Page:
Quang Nam promotes sustainable exploitation of terrestrial crabs hinh anh 1 Terrestrial crabs - a speciaties in Cham Island (Photo: culaochamtour.com)

Quang Nam (VNA) – Terrestrial crabs (Gecarciudea Lalandii) on Cham Island, in central Quang Nam province has been saved from the brink of extinction thanks to the efforts by a group in charge of protecting and managing crab exploitation since 2013.

The 36-member group works under the supervision of relevant authorities. Members of the group are allowed to catch some 50 crabs with large shells measuring 7 centimetres or more every month. The crabs are then labeled with a specific stamp before they are sold to the customers. Strict punishment will be handed out to any restaurant consuming crabs without the stamp.

From the outset of this year, roughly 3,000 terrestrial crabs with quality stamps have been sold in the market.

Harvest time for the crustaceans takes place from the first month to the seventh month of the lunar calendar. Collection during their breeding season is forbidden.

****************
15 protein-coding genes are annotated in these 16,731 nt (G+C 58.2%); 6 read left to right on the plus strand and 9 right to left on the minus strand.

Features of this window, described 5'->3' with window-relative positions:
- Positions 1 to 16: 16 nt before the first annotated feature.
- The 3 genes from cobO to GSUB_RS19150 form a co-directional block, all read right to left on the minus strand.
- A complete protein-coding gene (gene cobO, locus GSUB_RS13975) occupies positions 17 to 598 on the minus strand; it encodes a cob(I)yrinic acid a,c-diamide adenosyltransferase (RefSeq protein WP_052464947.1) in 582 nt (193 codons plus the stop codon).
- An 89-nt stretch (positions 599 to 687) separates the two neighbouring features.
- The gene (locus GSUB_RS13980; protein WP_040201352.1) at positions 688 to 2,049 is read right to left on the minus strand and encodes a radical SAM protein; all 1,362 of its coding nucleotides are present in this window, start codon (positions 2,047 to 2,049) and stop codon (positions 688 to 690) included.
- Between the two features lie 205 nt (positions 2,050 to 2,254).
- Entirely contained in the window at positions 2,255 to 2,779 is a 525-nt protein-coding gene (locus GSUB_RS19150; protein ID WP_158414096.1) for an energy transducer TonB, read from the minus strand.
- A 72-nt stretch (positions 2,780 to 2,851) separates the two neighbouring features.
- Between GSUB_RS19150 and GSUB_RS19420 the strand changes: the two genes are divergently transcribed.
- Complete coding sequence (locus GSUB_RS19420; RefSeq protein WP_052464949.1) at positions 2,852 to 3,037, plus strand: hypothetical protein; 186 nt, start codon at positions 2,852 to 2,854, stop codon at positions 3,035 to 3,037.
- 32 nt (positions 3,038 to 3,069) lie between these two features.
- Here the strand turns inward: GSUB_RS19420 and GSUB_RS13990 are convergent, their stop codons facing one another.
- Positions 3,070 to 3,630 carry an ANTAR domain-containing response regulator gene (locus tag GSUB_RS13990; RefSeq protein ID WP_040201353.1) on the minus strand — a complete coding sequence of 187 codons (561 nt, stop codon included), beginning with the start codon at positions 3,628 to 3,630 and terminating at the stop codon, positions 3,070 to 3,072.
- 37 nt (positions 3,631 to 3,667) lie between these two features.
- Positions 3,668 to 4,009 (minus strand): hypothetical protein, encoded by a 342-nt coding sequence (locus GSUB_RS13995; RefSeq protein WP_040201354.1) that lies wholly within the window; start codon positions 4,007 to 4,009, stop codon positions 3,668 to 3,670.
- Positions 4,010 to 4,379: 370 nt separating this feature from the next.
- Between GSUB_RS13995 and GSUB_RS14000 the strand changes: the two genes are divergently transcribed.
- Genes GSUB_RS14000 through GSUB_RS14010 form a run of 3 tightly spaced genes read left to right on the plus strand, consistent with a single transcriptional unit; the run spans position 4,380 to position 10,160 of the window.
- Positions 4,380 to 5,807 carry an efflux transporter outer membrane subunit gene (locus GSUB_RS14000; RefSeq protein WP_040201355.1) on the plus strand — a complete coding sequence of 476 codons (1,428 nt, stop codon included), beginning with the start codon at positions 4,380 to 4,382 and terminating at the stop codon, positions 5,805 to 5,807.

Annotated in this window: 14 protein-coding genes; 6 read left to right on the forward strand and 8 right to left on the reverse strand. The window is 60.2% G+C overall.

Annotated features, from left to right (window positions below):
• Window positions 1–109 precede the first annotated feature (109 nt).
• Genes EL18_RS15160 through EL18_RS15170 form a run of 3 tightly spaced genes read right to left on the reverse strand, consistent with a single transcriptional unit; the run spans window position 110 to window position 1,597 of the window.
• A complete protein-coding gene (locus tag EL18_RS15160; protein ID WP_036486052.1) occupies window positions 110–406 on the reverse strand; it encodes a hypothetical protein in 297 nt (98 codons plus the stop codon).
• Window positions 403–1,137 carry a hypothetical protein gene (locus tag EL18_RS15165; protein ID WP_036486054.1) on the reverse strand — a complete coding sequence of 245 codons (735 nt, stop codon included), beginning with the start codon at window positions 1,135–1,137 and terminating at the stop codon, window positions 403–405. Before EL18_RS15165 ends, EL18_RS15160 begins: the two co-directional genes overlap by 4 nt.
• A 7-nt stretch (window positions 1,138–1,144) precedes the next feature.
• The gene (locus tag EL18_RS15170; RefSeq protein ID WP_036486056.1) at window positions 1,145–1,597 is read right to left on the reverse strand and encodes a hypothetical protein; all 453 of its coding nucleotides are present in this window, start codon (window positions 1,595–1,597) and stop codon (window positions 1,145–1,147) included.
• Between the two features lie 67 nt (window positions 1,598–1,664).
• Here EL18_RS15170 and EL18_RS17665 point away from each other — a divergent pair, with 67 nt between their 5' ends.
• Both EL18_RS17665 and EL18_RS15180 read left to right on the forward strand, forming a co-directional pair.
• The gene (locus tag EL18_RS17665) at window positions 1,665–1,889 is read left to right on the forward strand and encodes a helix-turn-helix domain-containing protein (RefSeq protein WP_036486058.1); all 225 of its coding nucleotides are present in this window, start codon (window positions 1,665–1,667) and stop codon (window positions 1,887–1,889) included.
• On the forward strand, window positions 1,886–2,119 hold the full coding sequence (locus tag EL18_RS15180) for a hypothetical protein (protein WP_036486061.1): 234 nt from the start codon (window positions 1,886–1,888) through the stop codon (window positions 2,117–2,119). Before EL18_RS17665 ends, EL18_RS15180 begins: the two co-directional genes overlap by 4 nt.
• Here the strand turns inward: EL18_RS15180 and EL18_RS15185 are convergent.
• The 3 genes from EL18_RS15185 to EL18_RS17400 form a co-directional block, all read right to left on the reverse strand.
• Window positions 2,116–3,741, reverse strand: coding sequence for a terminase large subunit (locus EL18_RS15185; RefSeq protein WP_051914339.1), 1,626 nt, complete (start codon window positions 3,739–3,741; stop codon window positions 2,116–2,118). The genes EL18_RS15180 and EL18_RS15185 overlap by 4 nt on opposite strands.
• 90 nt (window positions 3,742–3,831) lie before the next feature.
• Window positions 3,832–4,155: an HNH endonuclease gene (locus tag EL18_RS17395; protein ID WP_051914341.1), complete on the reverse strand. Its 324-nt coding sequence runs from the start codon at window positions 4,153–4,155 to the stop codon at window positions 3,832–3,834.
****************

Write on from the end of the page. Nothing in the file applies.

Previously, local fishermen could catch up to tens of kilogrammes of terrestrial crabs a night, however, each kilogram was selling at a low price, according to Tran Cong, head of the group.

Tourism development on the island coupled with increasing demand for terrestrial crab have driven up its price, he noted, adding that each kilogram is now sold for 1 million VND 44.8 USD)-1.8 million VND (80.7 USD).

In the past, thanks to the steady income brought about by the crabs, crab-catching was once prolific among local residents, resulting in a drastic fall in the crab population.

Le Vinh Thuan, deputy director of the Management Board of Cham Island’s Marine Protected Area, said that the group has made great contributions to protecting the terrestrial crabs, helping maintain biodiversity in Cham Island’s world biosphere reserve.

Terrestrial crabs are dark in colour and have long legs and short pincers. The crustacean is nocturnal and spends most of the day hiding in burrows, which are 400 metres above sea level.-VNA